When I heard about Arianna Huffington’s new Thrive app for Samsung, available on Android, I thought what any rational person in control of their own lives would: this is stupid. Who needs an app that stops you from accessing your other apps?
After using it for a couple of days, however, I’m sad to say that I need this app. In fact, I think a lot of us do. Not everyone with a phone addiction is suffering from it, some of us think we’re doing just fine, thank you very much. Thrive changed my mind really quickly.
They’re very real, and they’re increasing. We now have enough data to begin seeing what being always-on and hyper-connected is doing to us. And, as the science shows, the dangers are real: overexposure to technology damages our connections with ourselves and with others. And there’s an increasing amount of research showing even greater dangers for our children. It’s a challenge we’re going to have to deal with, and 2018 is going to be pivotal.
In order to review the app properly, I installed it on the phone I use for everything. And I decided to try and use it the way I imagined someone who needs it would. If this comes off as haughty, that’s because it was – which I lament. When I downloaded Thrive I was under the impression I’d be hating on it.
It’s incredibly simple and straightforward. It has “Thrive Mode” which blocks all notifications for a set amount of time. You can set up an auto-reply to let people know that it’s Arianna Huffington’s fault you’re not responding. And you can set up VIPs whose messages will come through no matter what.
Also featured in Thrive is app control and microsteps. The former lets you set daily limits on any of your apps that, upon being reached, block you from using them until 12 AM. And the latter is a set of “small, science-backed behavior changes you can incorporate into your daily life today for greater well-being.” They’re essentially fortune-cookie sized suggestions you can implement into your life to help you control habits.
If you’re too anxious to keep “thriving” you can cancel it, but if you’re really dedicated you can enter “Super Thrive Mode” which cuts you off from using apps — with the exception of emergency calls — until a specified time, and you can’t just back out of it. It’s almost unfathomable — who turns off their phone on purpose?
I actually wrote an article that stopped just short of asking people to avoid apps like this, because I was of the opinion that manners and self-discipline were all any of us really needed. I disliked the idea of setting scheduled times where email and messages were off-limits. It’s probably time for a healthy heaping of humble pie. But, the issue isn’t an easy one to tackle.
I’m a busy guy right? Don’t some of us have deadlines and work-emergencies that require us to be ready to respond even in our off hours? I can quit any time I want.
That’s a problem. Becoming better at compartmentalization isn’t a solution, I’ve since learned. Priorities are important but I think (for myself at least) the biggest problem is commitment. I don’t want to use my phone when I’m down on the floor playing with my toddler, but the blinking green LED could indicate something important. What’s a quick glance going to hurt?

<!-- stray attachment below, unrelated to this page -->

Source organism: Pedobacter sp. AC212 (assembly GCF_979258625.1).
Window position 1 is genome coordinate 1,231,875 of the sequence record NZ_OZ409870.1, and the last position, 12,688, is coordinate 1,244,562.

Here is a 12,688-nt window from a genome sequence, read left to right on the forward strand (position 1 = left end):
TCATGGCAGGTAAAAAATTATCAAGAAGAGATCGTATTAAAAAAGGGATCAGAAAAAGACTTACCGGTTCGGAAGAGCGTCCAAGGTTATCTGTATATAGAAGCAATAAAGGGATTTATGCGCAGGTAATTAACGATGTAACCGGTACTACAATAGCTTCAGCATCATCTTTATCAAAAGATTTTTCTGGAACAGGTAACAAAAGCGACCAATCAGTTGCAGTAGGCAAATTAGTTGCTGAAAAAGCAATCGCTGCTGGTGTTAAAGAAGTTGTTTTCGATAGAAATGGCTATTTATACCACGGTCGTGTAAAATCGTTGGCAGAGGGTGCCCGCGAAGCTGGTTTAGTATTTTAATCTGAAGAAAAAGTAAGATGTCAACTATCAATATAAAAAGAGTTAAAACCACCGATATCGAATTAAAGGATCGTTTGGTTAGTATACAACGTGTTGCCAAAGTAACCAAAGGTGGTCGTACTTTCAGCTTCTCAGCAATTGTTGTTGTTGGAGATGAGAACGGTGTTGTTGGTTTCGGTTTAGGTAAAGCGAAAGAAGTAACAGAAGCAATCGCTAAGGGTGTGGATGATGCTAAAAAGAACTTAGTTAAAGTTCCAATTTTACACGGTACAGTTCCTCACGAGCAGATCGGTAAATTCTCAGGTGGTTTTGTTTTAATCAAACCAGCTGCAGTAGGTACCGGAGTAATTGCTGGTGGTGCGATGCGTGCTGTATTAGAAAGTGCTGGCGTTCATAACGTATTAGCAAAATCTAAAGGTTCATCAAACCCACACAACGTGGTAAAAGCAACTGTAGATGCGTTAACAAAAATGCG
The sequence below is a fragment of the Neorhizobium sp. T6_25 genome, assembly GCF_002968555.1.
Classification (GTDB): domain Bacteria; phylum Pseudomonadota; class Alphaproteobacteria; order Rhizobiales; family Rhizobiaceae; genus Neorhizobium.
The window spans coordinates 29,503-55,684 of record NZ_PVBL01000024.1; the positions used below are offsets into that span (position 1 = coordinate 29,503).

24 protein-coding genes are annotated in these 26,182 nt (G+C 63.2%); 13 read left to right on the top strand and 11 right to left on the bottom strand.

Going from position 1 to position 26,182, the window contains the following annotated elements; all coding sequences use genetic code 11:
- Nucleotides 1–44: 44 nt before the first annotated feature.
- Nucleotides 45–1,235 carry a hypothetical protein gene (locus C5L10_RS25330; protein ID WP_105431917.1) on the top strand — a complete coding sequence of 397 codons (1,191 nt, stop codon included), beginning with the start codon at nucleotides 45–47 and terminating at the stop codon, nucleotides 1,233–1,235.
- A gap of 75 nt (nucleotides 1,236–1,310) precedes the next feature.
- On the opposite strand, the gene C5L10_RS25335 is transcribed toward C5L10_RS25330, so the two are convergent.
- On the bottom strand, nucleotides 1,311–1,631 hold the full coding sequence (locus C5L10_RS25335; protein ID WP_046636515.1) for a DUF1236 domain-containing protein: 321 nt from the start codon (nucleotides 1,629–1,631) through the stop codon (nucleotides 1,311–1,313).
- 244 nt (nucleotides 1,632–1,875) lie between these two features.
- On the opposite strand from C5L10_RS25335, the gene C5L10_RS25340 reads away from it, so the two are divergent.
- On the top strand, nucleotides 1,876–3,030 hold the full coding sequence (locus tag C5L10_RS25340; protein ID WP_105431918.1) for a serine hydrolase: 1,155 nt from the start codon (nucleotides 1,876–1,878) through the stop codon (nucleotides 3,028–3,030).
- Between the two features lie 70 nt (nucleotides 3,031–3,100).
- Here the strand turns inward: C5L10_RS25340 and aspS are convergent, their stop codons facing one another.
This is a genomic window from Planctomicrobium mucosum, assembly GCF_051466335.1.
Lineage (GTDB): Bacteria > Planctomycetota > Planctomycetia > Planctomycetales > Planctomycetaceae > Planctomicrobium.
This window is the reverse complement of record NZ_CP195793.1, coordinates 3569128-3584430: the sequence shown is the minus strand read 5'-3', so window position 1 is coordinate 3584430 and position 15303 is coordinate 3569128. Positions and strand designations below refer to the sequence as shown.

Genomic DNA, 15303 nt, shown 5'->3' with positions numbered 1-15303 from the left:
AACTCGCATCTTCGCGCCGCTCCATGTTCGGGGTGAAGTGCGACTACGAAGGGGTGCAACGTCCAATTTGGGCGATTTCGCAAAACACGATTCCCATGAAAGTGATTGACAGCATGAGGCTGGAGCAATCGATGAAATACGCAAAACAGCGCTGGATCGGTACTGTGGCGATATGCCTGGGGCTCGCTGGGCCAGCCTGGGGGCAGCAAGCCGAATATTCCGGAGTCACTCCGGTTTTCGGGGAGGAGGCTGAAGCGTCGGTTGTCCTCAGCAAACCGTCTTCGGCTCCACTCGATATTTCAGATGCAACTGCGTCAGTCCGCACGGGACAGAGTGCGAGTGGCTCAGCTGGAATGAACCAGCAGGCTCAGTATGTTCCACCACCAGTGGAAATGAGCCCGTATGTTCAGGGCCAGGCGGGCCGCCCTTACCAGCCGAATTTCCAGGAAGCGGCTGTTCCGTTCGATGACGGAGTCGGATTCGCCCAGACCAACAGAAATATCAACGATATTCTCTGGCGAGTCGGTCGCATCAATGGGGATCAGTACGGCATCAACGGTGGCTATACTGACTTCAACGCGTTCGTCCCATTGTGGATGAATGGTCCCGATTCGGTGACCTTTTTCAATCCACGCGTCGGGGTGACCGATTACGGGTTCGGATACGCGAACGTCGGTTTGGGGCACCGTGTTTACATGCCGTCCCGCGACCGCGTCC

Our US Editor, Bryan Clark, wrote about the problem in a different way:
When you lift your phone to check email, chances are your browsing doesn’t stop there. I might open my phone to check email, but once I’m done I almost always find myself on Twitter, Facebook, Snapchat, or Instagram. If you’re anything like me, you might start doing one thing on your smartphone, but an hour later you’re doing something else entirely, all under the guise of “checking email real quick.”
Fear of missing out (FOMO) anxiety is real, but I haven’t been acknowledging the power it has over me. It only took using Thrive twice to convince me I had a problem. After failing to make it to 10 minutes both times I realized I should probably re-think my phone useage.
Thrive is actually helping me do that, the simple act of pressing the “Begin” button is like a digital version of “admitting you have a problem,” which, as we all know, is the first step. It’s also good to know I’m not alone.
Huffington believes that many people, like myself, have the same problem:
What I would really like to see is a cultural shift. We envision the THRIVE App as more than just a product—it’s a lifestyle choice that harnesses the multiplier effects of our networks to help create new cultural norms about what we value. Through the THRIVE App, we can make technology work for us—and ensure that we value recharging and focusing just as much as we value staying updated and informed.
I’m not gonna lie; turning on “Thrive Mode” feels a little dorky. As a technology journalist it feels like a tiny betrayal to press a button that, basically, turns off the most important piece of technology in my life. But I’d rather feel a little dorky than miss out on my kid growing up.